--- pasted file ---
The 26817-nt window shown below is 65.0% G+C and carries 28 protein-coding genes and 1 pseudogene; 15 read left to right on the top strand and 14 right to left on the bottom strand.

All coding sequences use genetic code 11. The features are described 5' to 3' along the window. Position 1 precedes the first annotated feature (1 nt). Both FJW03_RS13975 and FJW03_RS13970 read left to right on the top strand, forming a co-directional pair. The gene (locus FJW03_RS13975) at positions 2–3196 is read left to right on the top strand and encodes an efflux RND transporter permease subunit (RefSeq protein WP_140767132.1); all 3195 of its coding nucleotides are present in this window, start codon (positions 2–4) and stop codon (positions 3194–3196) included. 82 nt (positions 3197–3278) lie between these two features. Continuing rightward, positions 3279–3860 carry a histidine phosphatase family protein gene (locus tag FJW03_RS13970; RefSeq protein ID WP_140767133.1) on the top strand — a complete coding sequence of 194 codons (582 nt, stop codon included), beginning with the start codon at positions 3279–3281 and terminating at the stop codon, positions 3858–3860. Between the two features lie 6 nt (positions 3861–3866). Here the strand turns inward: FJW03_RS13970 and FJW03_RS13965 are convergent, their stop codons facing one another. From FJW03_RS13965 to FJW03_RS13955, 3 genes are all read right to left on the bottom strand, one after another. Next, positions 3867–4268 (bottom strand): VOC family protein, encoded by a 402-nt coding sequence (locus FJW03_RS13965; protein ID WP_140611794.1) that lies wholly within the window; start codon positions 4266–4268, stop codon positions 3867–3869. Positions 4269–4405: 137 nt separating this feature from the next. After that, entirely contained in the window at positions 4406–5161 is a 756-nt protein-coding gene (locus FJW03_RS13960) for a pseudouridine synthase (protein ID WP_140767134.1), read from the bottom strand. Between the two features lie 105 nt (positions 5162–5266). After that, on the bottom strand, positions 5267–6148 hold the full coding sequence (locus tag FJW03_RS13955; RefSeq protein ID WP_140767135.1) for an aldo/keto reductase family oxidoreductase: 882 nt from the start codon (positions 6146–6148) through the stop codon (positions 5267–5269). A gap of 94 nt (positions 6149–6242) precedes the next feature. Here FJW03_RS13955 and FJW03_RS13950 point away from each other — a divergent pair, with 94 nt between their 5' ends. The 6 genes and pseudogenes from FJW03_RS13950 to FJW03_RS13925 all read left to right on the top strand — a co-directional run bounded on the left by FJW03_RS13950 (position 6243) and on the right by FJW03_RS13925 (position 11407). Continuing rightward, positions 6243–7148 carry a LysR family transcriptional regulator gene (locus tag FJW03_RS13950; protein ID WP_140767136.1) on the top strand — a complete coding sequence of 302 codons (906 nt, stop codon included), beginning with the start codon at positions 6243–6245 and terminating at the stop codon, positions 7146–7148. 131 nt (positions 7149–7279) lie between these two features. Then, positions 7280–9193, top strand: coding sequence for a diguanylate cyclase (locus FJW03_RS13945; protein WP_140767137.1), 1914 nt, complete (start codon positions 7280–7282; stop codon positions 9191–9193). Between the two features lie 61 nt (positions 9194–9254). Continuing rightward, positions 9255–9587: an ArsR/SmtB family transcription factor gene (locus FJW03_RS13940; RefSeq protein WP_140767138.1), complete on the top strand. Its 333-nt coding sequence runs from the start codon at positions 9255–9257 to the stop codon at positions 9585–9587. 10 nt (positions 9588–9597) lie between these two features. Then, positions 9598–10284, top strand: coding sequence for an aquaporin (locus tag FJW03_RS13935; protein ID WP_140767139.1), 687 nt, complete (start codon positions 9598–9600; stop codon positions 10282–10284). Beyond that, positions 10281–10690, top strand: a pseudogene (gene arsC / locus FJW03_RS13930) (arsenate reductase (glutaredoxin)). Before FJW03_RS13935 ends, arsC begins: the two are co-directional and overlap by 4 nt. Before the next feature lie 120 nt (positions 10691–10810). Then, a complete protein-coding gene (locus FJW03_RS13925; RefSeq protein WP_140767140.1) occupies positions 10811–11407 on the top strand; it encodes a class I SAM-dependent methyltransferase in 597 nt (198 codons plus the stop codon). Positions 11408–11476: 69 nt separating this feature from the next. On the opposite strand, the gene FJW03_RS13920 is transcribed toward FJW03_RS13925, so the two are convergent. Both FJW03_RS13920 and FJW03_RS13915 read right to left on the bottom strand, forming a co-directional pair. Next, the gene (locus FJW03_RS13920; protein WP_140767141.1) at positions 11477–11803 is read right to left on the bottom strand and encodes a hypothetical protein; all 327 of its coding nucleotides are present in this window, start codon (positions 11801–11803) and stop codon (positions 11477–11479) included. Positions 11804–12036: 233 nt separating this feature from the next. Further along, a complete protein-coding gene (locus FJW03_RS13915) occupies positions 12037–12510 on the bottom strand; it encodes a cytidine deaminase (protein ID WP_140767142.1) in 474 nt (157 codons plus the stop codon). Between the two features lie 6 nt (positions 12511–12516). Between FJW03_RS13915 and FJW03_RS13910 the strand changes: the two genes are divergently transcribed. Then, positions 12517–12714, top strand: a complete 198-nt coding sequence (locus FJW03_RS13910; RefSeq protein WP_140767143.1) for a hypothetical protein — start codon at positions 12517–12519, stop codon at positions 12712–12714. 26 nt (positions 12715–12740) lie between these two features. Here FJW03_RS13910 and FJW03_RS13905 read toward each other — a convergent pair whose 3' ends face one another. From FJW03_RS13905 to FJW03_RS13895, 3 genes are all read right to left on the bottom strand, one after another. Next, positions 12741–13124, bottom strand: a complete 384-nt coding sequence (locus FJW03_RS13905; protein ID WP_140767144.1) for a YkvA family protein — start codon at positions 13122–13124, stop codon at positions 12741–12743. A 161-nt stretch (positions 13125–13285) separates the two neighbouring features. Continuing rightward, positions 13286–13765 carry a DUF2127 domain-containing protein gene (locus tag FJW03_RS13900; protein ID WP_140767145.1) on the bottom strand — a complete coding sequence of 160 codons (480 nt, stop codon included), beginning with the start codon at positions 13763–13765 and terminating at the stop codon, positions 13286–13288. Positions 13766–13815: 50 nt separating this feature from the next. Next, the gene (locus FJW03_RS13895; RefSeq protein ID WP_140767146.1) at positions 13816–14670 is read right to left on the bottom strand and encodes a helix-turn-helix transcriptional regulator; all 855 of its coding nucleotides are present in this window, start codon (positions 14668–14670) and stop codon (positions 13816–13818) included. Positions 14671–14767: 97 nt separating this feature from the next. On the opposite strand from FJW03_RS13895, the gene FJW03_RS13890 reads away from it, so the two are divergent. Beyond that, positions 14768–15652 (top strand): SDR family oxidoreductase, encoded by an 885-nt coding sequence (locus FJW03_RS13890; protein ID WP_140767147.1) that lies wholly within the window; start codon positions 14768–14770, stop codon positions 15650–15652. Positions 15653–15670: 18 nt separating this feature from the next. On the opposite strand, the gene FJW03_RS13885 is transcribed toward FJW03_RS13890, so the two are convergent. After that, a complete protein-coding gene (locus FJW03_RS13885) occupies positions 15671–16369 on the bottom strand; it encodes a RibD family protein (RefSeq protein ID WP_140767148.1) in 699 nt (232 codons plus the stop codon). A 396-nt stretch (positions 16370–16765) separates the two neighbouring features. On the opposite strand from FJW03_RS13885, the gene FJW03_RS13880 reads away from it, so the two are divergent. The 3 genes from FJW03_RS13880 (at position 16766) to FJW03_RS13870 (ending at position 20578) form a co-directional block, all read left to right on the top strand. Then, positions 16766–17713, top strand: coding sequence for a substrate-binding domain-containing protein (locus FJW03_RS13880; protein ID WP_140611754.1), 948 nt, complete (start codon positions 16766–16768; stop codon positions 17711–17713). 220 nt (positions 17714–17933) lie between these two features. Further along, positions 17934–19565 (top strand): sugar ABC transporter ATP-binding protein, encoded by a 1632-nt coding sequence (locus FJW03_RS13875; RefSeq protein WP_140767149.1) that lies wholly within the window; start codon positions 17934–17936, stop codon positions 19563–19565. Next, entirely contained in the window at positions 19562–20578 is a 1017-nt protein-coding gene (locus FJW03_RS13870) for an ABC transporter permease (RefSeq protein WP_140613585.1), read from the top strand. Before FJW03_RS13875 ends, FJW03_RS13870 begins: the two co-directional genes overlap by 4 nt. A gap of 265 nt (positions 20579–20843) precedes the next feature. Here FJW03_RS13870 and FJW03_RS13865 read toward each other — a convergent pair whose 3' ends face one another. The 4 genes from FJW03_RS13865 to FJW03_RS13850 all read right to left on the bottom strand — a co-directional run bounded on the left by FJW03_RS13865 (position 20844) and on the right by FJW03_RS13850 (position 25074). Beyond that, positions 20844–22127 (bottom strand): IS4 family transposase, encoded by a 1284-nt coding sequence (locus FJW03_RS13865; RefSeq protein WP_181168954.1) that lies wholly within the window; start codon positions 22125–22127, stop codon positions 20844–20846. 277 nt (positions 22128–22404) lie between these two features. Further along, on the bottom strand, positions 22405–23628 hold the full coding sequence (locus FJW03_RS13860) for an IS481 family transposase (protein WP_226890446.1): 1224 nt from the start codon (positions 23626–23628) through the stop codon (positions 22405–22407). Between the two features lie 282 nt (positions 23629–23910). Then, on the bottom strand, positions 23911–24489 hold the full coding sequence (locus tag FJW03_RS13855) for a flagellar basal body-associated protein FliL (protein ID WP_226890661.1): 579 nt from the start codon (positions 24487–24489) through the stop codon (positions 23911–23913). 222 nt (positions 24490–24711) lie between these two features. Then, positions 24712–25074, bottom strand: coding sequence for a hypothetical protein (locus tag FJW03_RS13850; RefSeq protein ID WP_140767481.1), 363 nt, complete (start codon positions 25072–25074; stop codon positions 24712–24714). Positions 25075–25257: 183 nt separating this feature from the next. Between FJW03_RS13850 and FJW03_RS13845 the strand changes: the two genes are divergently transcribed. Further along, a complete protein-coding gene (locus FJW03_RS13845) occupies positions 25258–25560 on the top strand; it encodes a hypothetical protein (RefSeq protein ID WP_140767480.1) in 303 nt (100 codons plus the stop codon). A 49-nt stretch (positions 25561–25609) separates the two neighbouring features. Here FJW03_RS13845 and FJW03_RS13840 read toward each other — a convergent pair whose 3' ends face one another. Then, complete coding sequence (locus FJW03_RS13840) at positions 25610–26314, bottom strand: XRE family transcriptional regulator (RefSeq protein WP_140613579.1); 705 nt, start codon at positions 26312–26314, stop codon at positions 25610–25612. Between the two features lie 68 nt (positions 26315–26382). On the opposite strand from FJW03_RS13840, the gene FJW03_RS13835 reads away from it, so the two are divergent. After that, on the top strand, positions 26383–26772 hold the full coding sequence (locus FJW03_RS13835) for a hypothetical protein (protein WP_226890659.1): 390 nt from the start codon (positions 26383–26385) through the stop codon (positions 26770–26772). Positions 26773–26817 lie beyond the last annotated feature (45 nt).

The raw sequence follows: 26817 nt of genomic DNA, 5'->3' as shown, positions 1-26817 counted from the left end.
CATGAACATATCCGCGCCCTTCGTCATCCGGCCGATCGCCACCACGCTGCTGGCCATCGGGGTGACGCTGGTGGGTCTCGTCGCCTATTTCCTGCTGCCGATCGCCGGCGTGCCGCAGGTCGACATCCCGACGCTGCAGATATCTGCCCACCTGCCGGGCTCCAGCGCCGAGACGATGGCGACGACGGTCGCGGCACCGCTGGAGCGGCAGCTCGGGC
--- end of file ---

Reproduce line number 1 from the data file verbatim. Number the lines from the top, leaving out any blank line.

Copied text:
The 26817-nt window shown below is 65.0% G+C and carries 28 protein-coding genes and 1 pseudogene; 15 read left to right on the top strand and 14 right to left on the bottom strand.